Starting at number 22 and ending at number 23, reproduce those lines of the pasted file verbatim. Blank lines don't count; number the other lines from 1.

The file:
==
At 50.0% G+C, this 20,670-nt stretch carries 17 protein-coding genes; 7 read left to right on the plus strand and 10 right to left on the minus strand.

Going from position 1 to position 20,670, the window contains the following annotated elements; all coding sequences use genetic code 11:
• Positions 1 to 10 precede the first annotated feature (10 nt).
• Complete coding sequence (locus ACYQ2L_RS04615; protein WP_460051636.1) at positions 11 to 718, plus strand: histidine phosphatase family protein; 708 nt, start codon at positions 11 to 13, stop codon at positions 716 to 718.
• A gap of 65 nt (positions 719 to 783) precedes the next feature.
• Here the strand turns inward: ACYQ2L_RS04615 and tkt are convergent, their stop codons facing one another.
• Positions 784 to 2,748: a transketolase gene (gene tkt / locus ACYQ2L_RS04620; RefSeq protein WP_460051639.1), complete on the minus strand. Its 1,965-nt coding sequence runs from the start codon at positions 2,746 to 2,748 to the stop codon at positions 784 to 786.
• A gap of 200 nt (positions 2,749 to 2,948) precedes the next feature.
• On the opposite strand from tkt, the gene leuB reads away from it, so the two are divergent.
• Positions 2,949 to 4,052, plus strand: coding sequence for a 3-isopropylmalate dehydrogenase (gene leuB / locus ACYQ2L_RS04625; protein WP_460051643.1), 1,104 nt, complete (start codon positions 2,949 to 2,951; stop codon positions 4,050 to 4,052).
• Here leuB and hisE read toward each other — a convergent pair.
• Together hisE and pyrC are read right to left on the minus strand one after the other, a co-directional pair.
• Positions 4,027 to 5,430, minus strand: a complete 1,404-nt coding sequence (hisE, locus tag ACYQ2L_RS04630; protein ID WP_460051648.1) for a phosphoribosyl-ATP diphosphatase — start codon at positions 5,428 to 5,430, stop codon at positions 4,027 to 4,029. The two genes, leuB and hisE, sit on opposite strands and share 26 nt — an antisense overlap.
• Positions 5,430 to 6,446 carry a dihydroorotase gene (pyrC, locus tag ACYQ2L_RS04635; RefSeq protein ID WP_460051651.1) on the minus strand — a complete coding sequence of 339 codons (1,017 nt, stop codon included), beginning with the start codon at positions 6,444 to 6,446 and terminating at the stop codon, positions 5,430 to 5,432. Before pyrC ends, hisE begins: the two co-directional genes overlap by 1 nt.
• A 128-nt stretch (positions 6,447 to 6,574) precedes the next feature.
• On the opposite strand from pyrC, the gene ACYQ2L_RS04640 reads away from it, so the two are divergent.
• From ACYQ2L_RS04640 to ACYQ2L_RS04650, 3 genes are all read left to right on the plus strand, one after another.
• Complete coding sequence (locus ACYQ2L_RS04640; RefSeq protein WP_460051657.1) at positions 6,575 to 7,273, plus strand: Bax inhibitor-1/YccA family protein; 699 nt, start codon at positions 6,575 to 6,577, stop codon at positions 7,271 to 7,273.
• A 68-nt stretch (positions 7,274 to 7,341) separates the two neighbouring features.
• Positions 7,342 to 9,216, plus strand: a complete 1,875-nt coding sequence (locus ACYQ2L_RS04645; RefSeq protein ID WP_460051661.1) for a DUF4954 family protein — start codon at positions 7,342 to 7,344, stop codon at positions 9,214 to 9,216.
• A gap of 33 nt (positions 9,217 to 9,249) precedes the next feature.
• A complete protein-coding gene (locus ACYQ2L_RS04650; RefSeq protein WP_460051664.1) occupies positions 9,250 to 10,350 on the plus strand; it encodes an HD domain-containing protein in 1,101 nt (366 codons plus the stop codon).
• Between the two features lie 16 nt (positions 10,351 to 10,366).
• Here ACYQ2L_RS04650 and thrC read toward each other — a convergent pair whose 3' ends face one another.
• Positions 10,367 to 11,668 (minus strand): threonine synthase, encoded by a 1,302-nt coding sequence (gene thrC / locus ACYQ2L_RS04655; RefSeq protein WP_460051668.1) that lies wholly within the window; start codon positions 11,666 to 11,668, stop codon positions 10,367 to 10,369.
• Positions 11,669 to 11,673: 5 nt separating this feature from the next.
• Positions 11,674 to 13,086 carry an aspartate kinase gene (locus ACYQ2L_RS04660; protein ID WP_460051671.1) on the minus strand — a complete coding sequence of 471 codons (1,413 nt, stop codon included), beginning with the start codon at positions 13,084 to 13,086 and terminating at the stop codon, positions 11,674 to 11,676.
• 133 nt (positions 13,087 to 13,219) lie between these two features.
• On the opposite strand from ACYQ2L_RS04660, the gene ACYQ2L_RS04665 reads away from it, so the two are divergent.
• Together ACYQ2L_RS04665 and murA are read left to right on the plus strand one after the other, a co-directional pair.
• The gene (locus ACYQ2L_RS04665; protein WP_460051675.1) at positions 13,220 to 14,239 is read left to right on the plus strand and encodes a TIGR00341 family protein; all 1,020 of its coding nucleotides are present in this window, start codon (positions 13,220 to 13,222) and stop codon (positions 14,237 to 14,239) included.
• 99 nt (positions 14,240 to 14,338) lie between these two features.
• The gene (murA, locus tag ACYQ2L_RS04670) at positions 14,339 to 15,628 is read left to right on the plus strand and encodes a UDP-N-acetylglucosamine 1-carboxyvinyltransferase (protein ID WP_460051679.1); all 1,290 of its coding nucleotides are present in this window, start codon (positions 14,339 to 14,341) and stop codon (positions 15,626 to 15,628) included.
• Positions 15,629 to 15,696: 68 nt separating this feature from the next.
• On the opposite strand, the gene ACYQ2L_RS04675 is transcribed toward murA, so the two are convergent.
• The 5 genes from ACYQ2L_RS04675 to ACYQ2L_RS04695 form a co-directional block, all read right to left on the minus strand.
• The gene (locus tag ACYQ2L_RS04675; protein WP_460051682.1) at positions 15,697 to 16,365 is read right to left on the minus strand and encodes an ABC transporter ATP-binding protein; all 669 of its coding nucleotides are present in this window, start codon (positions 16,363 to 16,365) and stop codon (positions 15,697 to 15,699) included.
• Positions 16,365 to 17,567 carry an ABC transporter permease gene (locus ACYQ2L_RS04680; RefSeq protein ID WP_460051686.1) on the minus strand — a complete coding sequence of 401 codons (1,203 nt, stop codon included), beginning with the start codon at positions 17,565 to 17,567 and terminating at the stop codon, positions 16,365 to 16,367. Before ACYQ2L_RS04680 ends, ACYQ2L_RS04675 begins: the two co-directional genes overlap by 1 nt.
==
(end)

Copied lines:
• A complete protein-coding gene (locus ACYQ2L_RS04650; RefSeq protein WP_460051664.1) occupies positions 9,250 to 10,350 on the plus strand; it encodes an HD domain-containing protein in 1,101 nt (366 codons plus the stop codon).
• Between the two features lie 16 nt (positions 10,351 to 10,366).